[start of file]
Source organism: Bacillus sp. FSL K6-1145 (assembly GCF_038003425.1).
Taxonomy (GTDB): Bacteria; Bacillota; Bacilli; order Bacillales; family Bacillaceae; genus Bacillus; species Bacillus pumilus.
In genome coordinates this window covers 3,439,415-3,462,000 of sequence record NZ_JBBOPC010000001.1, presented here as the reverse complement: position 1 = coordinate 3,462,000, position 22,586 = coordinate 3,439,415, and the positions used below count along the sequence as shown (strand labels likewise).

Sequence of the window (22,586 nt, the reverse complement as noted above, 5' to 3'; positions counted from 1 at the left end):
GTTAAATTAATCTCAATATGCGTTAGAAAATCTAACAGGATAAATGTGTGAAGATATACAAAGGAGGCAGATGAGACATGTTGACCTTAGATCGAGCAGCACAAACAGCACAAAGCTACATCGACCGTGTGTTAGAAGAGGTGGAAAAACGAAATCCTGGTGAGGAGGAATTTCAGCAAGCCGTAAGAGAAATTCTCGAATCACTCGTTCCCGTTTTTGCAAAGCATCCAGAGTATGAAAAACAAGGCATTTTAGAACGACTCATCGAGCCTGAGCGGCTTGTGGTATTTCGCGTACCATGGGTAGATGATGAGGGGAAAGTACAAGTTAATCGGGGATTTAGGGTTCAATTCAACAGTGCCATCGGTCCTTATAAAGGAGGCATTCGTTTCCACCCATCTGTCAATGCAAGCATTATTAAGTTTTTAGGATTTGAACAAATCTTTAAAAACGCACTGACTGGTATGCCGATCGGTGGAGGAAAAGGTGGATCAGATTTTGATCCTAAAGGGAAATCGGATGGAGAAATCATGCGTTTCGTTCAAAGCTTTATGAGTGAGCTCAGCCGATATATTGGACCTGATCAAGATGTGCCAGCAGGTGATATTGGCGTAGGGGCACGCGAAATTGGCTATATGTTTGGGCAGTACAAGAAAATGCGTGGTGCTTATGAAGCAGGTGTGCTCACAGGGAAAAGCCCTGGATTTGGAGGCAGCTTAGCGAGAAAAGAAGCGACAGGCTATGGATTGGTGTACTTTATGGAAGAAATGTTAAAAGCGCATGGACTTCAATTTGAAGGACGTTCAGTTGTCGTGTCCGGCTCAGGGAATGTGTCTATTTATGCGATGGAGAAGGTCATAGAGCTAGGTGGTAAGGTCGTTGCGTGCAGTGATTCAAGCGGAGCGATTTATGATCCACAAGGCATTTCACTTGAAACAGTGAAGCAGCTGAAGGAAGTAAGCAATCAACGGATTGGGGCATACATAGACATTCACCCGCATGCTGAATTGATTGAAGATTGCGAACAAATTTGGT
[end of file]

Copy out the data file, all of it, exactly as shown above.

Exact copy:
Source organism: Bacillus sp. FSL K6-1145 (assembly GCF_038003425.1).
Taxonomy (GTDB): Bacteria; Bacillota; Bacilli; order Bacillales; family Bacillaceae; genus Bacillus; species Bacillus pumilus.
In genome coordinates this window covers 3,439,415-3,462,000 of sequence record NZ_JBBOPC010000001.1, presented here as the reverse complement: position 1 = coordinate 3,462,000, position 22,586 = coordinate 3,439,415, and the positions used below count along the sequence as shown (strand labels likewise).

Sequence of the window (22,586 nt, the reverse complement as noted above, 5' to 3'; positions counted from 1 at the left end):
GTTAAATTAATCTCAATATGCGTTAGAAAATCTAACAGGATAAATGTGTGAAGATATACAAAGGAGGCAGATGAGACATGTTGACCTTAGATCGAGCAGCACAAACAGCACAAAGCTACATCGACCGTGTGTTAGAAGAGGTGGAAAAACGAAATCCTGGTGAGGAGGAATTTCAGCAAGCCGTAAGAGAAATTCTCGAATCACTCGTTCCCGTTTTTGCAAAGCATCCAGAGTATGAAAAACAAGGCATTTTAGAACGACTCATCGAGCCTGAGCGGCTTGTGGTATTTCGCGTACCATGGGTAGATGATGAGGGGAAAGTACAAGTTAATCGGGGATTTAGGGTTCAATTCAACAGTGCCATCGGTCCTTATAAAGGAGGCATTCGTTTCCACCCATCTGTCAATGCAAGCATTATTAAGTTTTTAGGATTTGAACAAATCTTTAAAAACGCACTGACTGGTATGCCGATCGGTGGAGGAAAAGGTGGATCAGATTTTGATCCTAAAGGGAAATCGGATGGAGAAATCATGCGTTTCGTTCAAAGCTTTATGAGTGAGCTCAGCCGATATATTGGACCTGATCAAGATGTGCCAGCAGGTGATATTGGCGTAGGGGCACGCGAAATTGGCTATATGTTTGGGCAGTACAAGAAAATGCGTGGTGCTTATGAAGCAGGTGTGCTCACAGGGAAAAGCCCTGGATTTGGAGGCAGCTTAGCGAGAAAAGAAGCGACAGGCTATGGATTGGTGTACTTTATGGAAGAAATGTTAAAAGCGCATGGACTTCAATTTGAAGGACGTTCAGTTGTCGTGTCCGGCTCAGGGAATGTGTCTATTTATGCGATGGAGAAGGTCATAGAGCTAGGTGGTAAGGTCGTTGCGTGCAGTGATTCAAGCGGAGCGATTTATGATCCACAAGGCATTTCACTTGAAACAGTGAAGCAGCTGAAGGAAGTAAGCAATCAACGGATTGGGGCATACATAGACATTCACCCGCATGCTGAATTGATTGAAGATTGCGAACAAATTTGGT